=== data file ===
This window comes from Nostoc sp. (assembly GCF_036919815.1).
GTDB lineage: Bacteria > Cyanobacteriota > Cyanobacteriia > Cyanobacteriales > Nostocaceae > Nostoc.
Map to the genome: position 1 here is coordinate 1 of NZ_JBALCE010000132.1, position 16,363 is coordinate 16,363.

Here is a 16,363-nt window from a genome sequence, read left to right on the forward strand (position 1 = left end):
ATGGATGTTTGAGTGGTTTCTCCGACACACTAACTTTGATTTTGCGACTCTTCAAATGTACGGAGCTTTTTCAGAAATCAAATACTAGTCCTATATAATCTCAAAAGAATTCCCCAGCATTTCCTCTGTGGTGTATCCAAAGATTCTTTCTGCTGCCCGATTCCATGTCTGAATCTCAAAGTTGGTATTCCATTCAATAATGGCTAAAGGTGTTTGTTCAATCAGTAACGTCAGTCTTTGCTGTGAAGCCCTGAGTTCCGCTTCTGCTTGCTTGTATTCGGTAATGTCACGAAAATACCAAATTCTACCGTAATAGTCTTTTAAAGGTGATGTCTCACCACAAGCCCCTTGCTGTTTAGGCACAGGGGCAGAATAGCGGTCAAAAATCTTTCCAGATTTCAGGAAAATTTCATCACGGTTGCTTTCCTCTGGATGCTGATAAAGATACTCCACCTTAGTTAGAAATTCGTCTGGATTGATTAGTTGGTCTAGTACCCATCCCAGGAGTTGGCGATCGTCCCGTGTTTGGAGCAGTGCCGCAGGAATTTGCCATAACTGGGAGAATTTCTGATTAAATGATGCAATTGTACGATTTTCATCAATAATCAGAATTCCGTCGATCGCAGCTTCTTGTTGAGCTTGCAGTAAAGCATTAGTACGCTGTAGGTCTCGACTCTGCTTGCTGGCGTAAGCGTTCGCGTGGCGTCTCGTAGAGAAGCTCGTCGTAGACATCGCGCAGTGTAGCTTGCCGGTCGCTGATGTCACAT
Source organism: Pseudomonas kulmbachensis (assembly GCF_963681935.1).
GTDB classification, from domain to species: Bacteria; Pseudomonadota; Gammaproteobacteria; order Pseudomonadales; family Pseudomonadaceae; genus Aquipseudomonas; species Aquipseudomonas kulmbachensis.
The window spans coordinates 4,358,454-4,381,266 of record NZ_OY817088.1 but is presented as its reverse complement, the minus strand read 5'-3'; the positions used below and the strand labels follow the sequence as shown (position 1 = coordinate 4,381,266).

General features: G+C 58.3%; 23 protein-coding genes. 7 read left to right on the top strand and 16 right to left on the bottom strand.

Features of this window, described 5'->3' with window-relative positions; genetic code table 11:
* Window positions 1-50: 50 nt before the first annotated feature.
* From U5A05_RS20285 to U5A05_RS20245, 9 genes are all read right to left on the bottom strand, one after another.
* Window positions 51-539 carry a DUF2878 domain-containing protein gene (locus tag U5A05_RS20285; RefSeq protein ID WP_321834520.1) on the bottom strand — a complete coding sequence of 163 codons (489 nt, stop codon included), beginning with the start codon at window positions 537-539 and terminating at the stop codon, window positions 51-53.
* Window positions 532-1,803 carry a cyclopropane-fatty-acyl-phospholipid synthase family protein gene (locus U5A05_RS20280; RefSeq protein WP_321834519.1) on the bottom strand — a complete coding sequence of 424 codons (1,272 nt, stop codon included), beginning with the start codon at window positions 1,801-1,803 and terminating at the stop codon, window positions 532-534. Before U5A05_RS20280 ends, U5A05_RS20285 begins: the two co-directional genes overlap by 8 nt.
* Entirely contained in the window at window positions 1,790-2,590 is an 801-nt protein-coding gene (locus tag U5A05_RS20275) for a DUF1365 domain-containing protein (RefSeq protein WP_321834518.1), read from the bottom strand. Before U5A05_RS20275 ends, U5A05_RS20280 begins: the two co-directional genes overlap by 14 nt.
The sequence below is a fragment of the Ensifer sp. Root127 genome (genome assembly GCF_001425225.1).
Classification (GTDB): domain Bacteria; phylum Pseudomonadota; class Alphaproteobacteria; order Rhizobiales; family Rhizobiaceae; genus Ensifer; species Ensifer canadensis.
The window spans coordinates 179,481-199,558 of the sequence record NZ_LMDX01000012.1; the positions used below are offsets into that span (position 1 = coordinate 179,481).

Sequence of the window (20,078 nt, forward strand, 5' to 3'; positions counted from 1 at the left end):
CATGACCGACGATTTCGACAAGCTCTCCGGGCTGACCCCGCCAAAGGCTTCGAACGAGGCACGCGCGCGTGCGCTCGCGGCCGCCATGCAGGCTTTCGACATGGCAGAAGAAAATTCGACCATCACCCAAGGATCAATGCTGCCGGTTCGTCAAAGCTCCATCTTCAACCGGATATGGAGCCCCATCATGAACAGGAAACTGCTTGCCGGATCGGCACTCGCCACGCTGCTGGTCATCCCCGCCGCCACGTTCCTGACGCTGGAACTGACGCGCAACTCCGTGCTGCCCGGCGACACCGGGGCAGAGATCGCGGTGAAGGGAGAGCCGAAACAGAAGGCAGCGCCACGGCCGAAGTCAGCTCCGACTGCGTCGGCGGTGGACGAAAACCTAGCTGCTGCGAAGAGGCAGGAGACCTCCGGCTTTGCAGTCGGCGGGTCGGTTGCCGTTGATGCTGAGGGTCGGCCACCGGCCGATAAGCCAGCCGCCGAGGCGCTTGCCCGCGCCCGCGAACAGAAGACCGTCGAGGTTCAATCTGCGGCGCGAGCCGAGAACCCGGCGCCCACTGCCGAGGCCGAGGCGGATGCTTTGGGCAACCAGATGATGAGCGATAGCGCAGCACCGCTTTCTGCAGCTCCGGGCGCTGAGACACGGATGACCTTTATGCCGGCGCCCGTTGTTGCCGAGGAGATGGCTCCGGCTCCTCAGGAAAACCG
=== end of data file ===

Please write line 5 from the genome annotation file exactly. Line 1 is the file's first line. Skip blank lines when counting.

ATGGATGTTTGAGTGGTTTCTCCGACACACTAACTTTGATTTTGCGACTCTTCAAATGTACGGAGCTTTTTCAGAAATCAAATACTAGTCCTATATAATCTCAAAAGAATTCCCCAGCATTTCCTCTGTGGTGTATCCAAAGATTCTTTCTGCTGCCCGATTCCATGTCTGAATCTCAAAGTTGGTATTCCATTCAATAATGGCTAAAGGTGTTTGTTCAATCAGTAACGTCAGTCTTTGCTGTGAAGCCCTGAGTTCCGCTTCTGCTTGCTTGTATTCGGTAATGTCACGAAAATACCAAATTCTACCGTAATAGTCTTTTAAAGGTGATGTCTCACCACAAGCCCCTTGCTGTTTAGGCACAGGGGCAGAATAGCGGTCAAAAATCTTTCCAGATTTCAGGAAAATTTCATCACGGTTGCTTTCCTCTGGATGCTGATAAAGATACTCCACCTTAGTTAGAAATTCGTCTGGATTGATTAGTTGGTCTAGTACCCATCCCAGGAGTTGGCGATCGTCCCGTGTTTGGAGCAGTGCCGCAGGAATTTGCCATAACTGGGAGAATTTCTGATTAAATGATGCAATTGTACGATTTTCATCAATAATCAGAATTCCGTCGATCGCAGCTTCTTGTTGAGCTTGCAGTAAAGCATTAGTACGCTGTAGGTCTCGACTCTGCTTGCTGGCGTAAGCGTTCGCGTGGCGTCTCGTAGAGAAGCTCGTCGTAGACATCGCGCAGTGTAGCTTGCCGGTCGCTGATGTCACAT